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fig8: α4(Y991A)β1 fails to stabilize bonds ruptured by an AFM probe. (A) Schematic representation of the experimental system. JB4 cells were coupled to an AFM cantilever tip via an anti-CD43 mAb. VCAM-Fc was immobilized onto the substrate as in previous figures. (B) Representative AFM force–displacement curves acquired with wt α4–expressing JB4 cells (top) or α4(Y991A)-expressing cells (middle) approaching the VCAM-1–Fc-bearing substrate. A force–displacement curve of wt α4–expressing JB4 approaching a control substrate devoid of VCAM-1 is indicated in the bottom curve. (C) Force histograms of α4β1–VCAM-1 unbinding forces measured under a fixed loading rate of 0.33 nN/s. The number of productive adhesive interactions and their unbinding force distribution are depicted. Background binding is depicted by the dashed line. The mean unbinding force (UF) values of 10 independent experiments are indicated near each histogram. Pulling velocity was 3 μm/s, and the cell–substrate contact time was 0.5 s. A representative result of 10 independent experiments is depicted.

Mentions: To examine the effects of disrupting the α4–paxillin interaction at a single molecule level and in the presence of an external force other than shear stress, we next measured the force of unitary adhesive interactions between wt α4β1 or the α4(Y991A)β1 mutant and immobilized VCAM-1 by atomic force microscopy (AFM). JB4-wt or JB4-α(Y991A) cells were coupled to the end of an AFM cantilever (Fig. 8 A) and lowered onto a VCAM-1–Fc-coated surface. After a 0.5-s contact, the frequency of productive adhesive events and their strength were analyzed by the degree of deflection experienced by the cantilever during its retraction from the adhesive substrate. Both cell types detached from the VCAM-1 substrate through single jumps, suggesting the breakage of individual bonds during cantilever retraction (Fig. 8 B). The adhesion frequencies of all experiments were maintained below 30%, a level assumed to reflect single α4β1–VCAM-1 interactions (Zhang et al., 2004). The specificity of the adhesive events detected in this system were confirmed by a similar 70% reduction in total binding events by the blockade of wt α4β1 with Bio1211 (Lin et al., 1999) or by omission of VCAM-1 from the substrate (Fig. 8 C and not depicted). As indicated by the force histograms derived for JB4-wt or JB4-α4(Y991A) cells (Fig. 8 C), the frequency of productive adhesive events developed by α4(Y991A)β1 was up to 10-fold lower than those developed by α4β1 after background subtraction. The distribution of unbinding (rupture) forces measured for the two integrin variants was, however, similar (Fig. 8 C). Thus, paxillin association with the α4 subunit dramatically augments the ability of α4β1 to form adhesive tethers that resist disruptive forces irrespective to whether these forces are applied during a vertical force loading (AFM) or during cell rotation (shear stress).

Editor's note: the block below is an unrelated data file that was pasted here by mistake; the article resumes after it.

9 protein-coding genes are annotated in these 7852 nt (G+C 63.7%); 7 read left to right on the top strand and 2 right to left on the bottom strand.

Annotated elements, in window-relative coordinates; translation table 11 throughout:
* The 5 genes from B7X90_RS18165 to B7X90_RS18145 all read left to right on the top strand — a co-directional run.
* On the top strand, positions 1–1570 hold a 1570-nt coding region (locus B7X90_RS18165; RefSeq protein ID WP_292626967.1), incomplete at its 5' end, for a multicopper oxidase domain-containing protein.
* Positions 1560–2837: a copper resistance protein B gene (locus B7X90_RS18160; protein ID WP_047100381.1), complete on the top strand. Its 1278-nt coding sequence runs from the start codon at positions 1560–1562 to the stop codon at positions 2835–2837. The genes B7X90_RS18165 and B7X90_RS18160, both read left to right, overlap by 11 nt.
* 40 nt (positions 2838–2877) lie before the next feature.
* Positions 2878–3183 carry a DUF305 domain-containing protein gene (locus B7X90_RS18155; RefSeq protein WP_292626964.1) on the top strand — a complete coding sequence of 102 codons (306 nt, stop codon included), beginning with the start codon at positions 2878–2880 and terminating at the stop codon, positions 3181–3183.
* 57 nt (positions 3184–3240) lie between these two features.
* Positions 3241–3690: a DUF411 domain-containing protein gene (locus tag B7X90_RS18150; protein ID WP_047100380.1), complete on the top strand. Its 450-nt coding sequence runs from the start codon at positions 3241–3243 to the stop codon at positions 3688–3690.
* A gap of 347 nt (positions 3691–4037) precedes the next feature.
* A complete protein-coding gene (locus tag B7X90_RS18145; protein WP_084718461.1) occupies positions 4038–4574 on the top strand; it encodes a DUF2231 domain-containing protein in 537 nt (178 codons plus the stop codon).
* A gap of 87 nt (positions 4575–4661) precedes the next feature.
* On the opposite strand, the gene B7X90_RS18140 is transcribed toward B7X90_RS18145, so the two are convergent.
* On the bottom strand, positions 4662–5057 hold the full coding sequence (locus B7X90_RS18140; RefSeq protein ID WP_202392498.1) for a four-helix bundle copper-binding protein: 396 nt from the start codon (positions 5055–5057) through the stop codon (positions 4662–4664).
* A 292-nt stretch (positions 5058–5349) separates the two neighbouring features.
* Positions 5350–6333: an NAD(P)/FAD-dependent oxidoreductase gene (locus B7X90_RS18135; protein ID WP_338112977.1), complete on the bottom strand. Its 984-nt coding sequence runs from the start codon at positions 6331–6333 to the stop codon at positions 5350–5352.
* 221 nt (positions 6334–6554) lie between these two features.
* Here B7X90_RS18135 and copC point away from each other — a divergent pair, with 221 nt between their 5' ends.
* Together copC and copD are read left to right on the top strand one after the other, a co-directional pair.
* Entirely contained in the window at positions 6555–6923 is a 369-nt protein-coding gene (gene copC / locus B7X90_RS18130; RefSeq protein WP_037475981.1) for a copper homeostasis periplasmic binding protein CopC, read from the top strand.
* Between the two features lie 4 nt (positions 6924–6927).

Alpha4beta1-dependent adhesion strengthening under mechanical strain is regulated by paxillin association with the alpha4-cytoplasmic domain.